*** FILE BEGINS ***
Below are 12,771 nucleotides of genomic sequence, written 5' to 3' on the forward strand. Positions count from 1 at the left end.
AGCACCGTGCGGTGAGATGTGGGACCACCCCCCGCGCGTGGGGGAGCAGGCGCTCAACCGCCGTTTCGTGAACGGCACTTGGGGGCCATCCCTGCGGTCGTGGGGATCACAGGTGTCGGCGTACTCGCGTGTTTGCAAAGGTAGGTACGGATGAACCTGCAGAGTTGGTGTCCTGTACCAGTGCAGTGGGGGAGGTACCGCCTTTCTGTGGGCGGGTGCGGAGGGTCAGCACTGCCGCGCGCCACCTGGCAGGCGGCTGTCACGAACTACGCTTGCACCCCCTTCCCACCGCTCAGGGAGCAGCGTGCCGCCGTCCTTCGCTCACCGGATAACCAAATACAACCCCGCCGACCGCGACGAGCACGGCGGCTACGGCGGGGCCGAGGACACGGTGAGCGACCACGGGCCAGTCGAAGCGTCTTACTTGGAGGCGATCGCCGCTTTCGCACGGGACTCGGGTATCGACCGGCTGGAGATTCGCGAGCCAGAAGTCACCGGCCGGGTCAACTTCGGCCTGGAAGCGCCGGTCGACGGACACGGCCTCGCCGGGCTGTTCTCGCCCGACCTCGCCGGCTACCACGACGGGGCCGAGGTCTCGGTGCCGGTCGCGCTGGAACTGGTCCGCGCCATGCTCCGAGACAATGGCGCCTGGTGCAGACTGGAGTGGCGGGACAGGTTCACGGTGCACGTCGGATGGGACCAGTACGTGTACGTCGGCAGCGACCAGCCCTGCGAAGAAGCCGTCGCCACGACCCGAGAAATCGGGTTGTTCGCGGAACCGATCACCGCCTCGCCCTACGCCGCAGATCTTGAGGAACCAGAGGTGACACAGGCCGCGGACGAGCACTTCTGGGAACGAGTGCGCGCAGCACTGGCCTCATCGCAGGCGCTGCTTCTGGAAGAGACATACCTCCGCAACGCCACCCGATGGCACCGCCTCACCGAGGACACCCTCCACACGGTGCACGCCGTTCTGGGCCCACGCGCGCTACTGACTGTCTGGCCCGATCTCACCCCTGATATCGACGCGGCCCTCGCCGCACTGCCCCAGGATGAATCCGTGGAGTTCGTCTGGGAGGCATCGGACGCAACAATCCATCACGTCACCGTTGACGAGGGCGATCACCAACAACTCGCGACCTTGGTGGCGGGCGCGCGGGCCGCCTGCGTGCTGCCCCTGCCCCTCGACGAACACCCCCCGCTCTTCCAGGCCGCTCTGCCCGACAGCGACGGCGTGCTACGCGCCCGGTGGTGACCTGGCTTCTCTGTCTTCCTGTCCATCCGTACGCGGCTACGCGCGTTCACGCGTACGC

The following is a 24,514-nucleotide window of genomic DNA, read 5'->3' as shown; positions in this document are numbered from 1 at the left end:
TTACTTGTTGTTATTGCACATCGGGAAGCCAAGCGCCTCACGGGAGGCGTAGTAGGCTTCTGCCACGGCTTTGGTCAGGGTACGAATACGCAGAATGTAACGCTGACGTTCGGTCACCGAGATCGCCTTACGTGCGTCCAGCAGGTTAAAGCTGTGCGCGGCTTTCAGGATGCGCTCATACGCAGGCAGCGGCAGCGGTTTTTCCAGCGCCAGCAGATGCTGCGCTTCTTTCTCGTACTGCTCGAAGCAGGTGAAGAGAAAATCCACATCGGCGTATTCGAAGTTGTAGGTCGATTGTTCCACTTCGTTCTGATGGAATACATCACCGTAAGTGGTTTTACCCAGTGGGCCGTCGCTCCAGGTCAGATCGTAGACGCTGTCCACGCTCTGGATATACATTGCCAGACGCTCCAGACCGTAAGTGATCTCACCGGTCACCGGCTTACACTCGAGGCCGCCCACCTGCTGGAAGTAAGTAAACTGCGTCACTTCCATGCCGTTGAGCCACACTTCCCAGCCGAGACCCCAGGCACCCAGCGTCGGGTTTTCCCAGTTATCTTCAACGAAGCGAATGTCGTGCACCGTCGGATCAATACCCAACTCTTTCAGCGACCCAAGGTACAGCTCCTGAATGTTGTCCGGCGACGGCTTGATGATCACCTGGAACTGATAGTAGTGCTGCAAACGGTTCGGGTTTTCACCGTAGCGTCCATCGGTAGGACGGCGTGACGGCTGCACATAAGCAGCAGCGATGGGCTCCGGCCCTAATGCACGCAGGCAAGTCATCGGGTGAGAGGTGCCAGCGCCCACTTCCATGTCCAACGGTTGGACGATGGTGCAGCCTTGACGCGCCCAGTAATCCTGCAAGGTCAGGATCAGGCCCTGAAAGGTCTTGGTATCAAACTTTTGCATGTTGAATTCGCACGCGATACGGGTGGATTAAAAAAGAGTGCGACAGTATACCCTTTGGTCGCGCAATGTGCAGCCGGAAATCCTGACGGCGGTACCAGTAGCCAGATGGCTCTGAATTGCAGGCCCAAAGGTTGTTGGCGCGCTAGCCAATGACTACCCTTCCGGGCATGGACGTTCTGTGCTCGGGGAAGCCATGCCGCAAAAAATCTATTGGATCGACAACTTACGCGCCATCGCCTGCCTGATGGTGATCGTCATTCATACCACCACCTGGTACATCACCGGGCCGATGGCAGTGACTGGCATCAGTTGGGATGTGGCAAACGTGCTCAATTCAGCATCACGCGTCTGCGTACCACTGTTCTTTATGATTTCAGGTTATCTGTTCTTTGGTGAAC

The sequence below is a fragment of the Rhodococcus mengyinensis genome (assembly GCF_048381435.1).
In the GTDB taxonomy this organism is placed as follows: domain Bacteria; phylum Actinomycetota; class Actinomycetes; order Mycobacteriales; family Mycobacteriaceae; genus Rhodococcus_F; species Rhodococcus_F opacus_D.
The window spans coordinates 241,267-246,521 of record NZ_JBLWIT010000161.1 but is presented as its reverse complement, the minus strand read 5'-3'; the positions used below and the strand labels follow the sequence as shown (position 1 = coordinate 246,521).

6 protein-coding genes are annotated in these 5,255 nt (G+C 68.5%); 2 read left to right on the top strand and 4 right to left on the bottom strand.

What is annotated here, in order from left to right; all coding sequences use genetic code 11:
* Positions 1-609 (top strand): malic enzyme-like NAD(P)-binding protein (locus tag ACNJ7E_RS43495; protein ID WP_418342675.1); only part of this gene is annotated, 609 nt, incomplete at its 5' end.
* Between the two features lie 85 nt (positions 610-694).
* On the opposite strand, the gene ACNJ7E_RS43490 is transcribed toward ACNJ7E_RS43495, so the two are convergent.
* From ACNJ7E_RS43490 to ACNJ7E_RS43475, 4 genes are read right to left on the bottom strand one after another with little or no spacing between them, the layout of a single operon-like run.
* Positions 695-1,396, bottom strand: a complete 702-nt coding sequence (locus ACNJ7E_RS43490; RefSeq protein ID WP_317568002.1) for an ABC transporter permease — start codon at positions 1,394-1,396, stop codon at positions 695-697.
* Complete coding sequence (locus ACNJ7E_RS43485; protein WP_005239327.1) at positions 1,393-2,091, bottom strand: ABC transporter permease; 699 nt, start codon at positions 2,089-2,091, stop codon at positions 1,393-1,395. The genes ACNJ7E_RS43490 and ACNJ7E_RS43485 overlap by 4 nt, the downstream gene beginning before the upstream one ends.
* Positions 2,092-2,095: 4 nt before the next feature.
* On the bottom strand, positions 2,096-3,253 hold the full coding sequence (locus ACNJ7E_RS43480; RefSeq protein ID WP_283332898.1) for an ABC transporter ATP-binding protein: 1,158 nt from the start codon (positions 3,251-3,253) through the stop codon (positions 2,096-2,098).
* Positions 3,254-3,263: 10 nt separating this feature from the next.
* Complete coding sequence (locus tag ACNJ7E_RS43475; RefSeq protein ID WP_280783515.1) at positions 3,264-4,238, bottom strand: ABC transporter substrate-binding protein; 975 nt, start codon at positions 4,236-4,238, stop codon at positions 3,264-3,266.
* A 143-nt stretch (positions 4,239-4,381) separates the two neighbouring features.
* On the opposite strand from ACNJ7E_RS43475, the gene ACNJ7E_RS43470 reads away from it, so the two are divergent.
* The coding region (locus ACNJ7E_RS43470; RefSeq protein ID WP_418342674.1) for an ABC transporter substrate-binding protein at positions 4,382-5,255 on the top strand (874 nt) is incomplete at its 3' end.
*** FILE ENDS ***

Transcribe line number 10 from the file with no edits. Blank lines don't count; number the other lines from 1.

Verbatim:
* Positions 1-609 (top strand): malic enzyme-like NAD(P)-binding protein (locus tag ACNJ7E_RS43495; protein ID WP_418342675.1); only part of this gene is annotated, 609 nt, incomplete at its 5' end.